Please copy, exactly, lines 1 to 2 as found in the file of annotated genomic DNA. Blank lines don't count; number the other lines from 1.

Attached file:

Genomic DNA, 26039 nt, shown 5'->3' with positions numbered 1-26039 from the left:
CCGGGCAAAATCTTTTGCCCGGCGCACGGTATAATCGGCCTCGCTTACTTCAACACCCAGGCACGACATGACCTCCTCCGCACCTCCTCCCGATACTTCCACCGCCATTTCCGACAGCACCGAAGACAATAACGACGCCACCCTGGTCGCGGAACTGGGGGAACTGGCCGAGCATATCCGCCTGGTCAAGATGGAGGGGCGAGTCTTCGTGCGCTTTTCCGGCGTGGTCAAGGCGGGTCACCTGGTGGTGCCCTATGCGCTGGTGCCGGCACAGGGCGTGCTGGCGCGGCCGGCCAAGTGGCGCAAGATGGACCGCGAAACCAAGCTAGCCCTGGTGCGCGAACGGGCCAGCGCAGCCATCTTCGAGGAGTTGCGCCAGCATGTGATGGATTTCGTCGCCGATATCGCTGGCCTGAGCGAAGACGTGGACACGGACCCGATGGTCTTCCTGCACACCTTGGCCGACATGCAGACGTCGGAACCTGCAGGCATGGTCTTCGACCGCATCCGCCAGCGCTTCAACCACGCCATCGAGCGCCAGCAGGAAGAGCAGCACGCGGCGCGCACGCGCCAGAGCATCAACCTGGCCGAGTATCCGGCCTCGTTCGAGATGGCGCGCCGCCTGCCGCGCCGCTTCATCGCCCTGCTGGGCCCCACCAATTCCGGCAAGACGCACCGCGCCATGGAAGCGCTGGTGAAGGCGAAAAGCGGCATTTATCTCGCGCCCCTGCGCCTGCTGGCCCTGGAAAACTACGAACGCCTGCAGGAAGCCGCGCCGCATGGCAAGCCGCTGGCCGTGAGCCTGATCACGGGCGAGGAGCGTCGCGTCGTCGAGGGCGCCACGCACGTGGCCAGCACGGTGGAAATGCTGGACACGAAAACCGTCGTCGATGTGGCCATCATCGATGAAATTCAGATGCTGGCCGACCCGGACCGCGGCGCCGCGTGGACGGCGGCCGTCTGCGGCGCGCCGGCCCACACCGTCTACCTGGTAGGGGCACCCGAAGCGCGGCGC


Genomic DNA, 26039 nt, shown 5'->3' with positions numbered 1-26039 from the left:
CCGGGCAAAATCTTTTGCCCGGCGCACGGTATAATCGGCCTCGCTTACTTCAACACCCAGGCACGACATGACCTCCTCCGCACCTCCTCCCGATACTTCCACCGCCATTTCCGACAGCACCGAAGACAATAACGACGCCACCCTGGTCGCGGAACTGGGGGAACTGGCCGAGCATATCCGCCTGGTCAAGATGGAGGGGCGAGTCTTCGTGCGCTTTTCCGGCGTGGTCAAGGCGGGTCACCTGGTGGTGCCCTATGCGCTGGTGCCGGCACAGGGCGTGCTGGCGCGGCCGGCCAAGTGGCGCAAGATGGACCGCGAAACCAAGCTAGCCCTGGTGCGCGAACGGGCCAGCGCAGCCATCTTCGAGGAGTTGCGCCAGCATGTGATGGATTTCGTCGCCGATATCGCTGGCCTGAGCGAAGACGTGGACACGGACCCGATGGTCTTCCTGCACACCTTGGCCGACATGCAGACGTCGGAACCTGCAGGCATGGTCTTCGACCGCATCCGCCAGCGCTTCAACCACGCCATCGAGCGCCAGCAGGAAGAGCAGCACGCGGCGCGCACGCGCCAGAGCATCAACCTGGCCGAGTATCCGGCCTCGTTCGAGATGGCGCGCCGCCTGCCGCGCCGCTTCATCGCCCTGCTGGGCCCCACCAATTCCGGCAAGACGCACCGCGCCATGGAAGCGCTGGTGAAGGCGAAAAGCGGCATTTATCTCGCGCCCCTGCGCCTGCTGGCCCTGGAAAACTACGAACGCCTGCAGGAAGCCGCGCCGCATGGCAAGCCGCTGGCCGTGAGCCTGATCACGGGCGAGGAGCGTCGCGTCGTCGAGGGCGCCACGCACGTGGCCAGCACGGTGGAAATGCTGGACACGAAAACCGTCGTCGATGTGGCCATCATCGATGAAATTCAGATGCTGGCCGACCCGGACCGCGGCGCCGCGTGGACGGCGGCCGTCTGCGGCGCGCCGGCCCACACCGTCTACCTGGTAGGGGCACCCGAAGCGCGGCGC